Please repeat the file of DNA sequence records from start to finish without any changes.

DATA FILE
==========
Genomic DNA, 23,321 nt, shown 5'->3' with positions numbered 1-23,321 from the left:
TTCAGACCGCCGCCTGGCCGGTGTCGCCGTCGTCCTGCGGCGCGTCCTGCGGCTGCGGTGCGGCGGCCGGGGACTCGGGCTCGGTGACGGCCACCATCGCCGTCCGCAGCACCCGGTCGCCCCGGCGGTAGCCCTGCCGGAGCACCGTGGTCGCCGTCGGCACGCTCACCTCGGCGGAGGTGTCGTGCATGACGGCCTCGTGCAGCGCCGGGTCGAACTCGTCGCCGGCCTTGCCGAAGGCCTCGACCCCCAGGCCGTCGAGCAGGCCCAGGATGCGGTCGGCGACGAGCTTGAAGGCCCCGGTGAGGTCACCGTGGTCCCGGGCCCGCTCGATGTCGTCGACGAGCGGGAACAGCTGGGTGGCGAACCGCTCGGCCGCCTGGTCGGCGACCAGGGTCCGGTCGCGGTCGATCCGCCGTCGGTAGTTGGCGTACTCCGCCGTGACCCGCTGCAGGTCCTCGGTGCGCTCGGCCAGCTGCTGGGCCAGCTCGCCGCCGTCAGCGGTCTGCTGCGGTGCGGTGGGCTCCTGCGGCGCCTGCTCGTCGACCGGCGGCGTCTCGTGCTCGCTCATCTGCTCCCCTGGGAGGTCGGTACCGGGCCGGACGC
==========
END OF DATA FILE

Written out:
Genomic DNA, 23,321 nt, shown 5'->3' with positions numbered 1-23,321 from the left:
TTCAGACCGCCGCCTGGCCGGTGTCGCCGTCGTCCTGCGGCGCGTCCTGCGGCTGCGGTGCGGCGGCCGGGGACTCGGGCTCGGTGACGGCCACCATCGCCGTCCGCAGCACCCGGTCGCCCCGGCGGTAGCCCTGCCGGAGCACCGTGGTCGCCGTCGGCACGCTCACCTCGGCGGAGGTGTCGTGCATGACGGCCTCGTGCAGCGCCGGGTCGAACTCGTCGCCGGCCTTGCCGAAGGCCTCGACCCCCAGGCCGTCGAGCAGGCCCAGGATGCGGTCGGCGACGAGCTTGAAGGCCCCGGTGAGGTCACCGTGGTCCCGGGCCCGCTCGATGTCGTCGACGAGCGGGAACAGCTGGGTGGCGAACCGCTCGGCCGCCTGGTCGGCGACCAGGGTCCGGTCGCGGTCGATCCGCCGTCGGTAGTTGGCGTACTCCGCCGTGACCCGCTGCAGGTCCTCGGTGCGCTCGGCCAGCTGCTGGGCCAGCTCGCCGCCGTCAGCGGTCTGCTGCGGTGCGGTGGGCTCCTGCGGCGCCTGCTCGTCGACCGGCGGCGTCTCGTGCTCGCTCATCTGCTCCCCTGGGAGGTCGGTACCGGGCCGGACGC